Saturday brought with it some glorious sunshine which was opportune as we were going on Safari. Let me explain. Remember I said that Spurn Point was no longer accessible by road? Well, you could walk it – it’s around three miles, partially on the beach and it was a lovely day for it. However we chose the easier option of a ride on an ex Dutch army vehicle in the shape of a Unimog operated by Yorkshire Wildlife Trust. Twenty of us boarded and the growling five litre Mercedes engine up front made light work of the journey down to the lighthouse, much of which was across the sands. We could see the remains of the road and the parts where it had suffered during the storm in 2013.

The views from the lighthouse – now no longer in use – were great but the arrival of the warm weather had made it a little hazy, so we were unable to see the Humber bridge. The frequent shipping ould be seen coming and going though – apparently around 16% of the UK’s trade passes through here to and from ports such as Hull and Immingham.

The Hull lifeboat is stationed here – and is, apparently, the only permanently manned one in the country. Houses were built-in the seventies to house the Lifeboat men and their families but the increasing remoteness made it impractical, particularly those with children. The houses are now only occupied according to shift patterns.

After a look around – and up – the lighthouse our guide took us on a walk to the very tip of the point, imparting a wealth of knowledge on the way. Old gun emplacements can be seen as can the remains of the railway track built in 1915. It’s remoteness is obvious but it didn’t feel so, though I would imagine on a cold windy day it would be different.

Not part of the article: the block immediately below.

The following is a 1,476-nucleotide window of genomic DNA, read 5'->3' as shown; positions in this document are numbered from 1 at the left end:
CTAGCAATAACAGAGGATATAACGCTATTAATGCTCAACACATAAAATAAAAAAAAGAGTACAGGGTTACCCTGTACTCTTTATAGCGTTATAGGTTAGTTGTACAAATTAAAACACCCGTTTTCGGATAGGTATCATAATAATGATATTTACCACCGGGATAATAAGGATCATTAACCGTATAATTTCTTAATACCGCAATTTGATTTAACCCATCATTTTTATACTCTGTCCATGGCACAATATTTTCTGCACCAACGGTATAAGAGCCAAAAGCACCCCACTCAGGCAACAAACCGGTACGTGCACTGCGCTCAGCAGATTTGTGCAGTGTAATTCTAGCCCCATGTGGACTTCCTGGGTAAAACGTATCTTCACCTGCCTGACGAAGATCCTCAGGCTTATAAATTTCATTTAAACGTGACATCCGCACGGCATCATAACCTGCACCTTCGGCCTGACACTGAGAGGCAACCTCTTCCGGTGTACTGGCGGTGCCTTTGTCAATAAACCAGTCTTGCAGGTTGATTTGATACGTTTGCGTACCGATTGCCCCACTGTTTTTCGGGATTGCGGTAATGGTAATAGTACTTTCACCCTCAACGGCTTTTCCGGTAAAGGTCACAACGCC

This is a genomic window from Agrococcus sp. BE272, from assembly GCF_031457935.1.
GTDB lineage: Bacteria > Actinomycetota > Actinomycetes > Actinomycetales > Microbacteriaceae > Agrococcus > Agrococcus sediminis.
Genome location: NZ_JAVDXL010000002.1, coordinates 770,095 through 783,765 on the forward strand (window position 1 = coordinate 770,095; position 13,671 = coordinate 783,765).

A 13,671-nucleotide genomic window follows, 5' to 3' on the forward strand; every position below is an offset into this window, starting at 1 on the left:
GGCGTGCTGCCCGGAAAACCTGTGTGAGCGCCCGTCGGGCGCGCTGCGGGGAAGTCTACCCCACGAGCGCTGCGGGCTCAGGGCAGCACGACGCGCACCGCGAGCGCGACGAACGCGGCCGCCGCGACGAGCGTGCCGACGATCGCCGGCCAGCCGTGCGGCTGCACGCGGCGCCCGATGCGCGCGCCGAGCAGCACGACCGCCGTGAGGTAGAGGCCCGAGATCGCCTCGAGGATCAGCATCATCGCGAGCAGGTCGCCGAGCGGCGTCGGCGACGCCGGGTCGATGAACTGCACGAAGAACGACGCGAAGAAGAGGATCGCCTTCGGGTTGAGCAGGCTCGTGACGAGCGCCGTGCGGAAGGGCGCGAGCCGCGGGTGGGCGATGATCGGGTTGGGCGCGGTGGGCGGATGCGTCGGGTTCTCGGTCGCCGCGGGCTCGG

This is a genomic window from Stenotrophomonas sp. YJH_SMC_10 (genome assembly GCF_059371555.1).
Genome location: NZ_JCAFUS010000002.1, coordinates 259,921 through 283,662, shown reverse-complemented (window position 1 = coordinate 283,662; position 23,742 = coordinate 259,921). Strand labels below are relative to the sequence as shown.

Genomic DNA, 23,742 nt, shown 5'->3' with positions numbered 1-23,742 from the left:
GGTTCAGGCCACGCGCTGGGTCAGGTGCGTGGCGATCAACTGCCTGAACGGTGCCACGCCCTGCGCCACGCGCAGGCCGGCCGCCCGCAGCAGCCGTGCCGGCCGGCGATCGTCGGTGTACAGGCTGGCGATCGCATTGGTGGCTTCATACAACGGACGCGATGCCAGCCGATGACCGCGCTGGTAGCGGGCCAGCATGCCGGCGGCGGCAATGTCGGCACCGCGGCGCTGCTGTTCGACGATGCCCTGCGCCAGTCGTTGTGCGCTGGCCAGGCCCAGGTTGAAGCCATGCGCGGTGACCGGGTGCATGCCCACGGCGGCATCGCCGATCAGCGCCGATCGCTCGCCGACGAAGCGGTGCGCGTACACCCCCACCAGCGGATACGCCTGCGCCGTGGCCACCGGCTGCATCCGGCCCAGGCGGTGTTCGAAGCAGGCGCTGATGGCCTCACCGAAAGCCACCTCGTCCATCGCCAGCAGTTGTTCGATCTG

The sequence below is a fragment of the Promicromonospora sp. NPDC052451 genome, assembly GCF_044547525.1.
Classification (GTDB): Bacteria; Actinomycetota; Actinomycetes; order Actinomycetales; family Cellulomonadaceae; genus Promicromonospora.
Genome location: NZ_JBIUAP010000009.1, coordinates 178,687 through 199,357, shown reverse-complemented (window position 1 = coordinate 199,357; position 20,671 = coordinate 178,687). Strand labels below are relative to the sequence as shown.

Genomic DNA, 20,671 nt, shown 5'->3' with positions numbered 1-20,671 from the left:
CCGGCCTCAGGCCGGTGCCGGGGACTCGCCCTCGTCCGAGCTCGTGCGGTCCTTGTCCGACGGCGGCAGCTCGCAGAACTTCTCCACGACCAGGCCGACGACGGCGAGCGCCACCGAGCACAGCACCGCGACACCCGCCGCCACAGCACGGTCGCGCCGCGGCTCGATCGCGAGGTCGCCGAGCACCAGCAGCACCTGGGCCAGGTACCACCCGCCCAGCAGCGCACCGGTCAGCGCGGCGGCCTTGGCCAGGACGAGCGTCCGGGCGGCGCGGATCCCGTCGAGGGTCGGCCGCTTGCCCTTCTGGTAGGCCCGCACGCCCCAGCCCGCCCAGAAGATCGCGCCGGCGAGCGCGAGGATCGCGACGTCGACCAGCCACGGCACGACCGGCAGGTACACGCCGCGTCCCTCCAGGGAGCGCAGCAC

Two and  half hours later we were deposited back at the information centre. It was a fascinating trip and for twelve quid, worth every penny in my opinion. The combination of sands, dunes and grasslands is wonderful.If you fancy it, make sure you pre-book though.20170409_200412-e1492075938332.jpg

Much of Sunday was spent at the laptop engaged in a battle of wits as I chased letters around the keyboard again. Sunday night saw us back at the pub for another meal. There was some excitement as young barman and keen bird watcher Jonnie was on the telly having been interviewed when the BBC’s Countryfile team were down filming. Bird watching is big here on Spurn and you’ll see plenty of folk with big binoculars and radios about seeking out our feathered friends.

DSC_0001Along came Monday and no soon had we arrived when it was time to leave. We both really enjoyed our stay here, it’s remoteness being part of the attraction. We loved the site – full 16a hook up and a clean and tidy facilities room with books to buy or swap and info about the area too.

Its a great place to get away from it all – and I’m sure we will be back. For those who like to stay connected however there are limited options. We were able to pick up BT Wifi but only with the Solwise aerial kit. Mobile wise, the dongle picked up only 2g on Vodafone and 3g on EE. BT WiFi was available in the pub.

Right, that’s it! Look out for the blog from our last stop near Nottingham coming soon. Until then, thanks as always for reading.

Cheers & Beers

Rich & Trev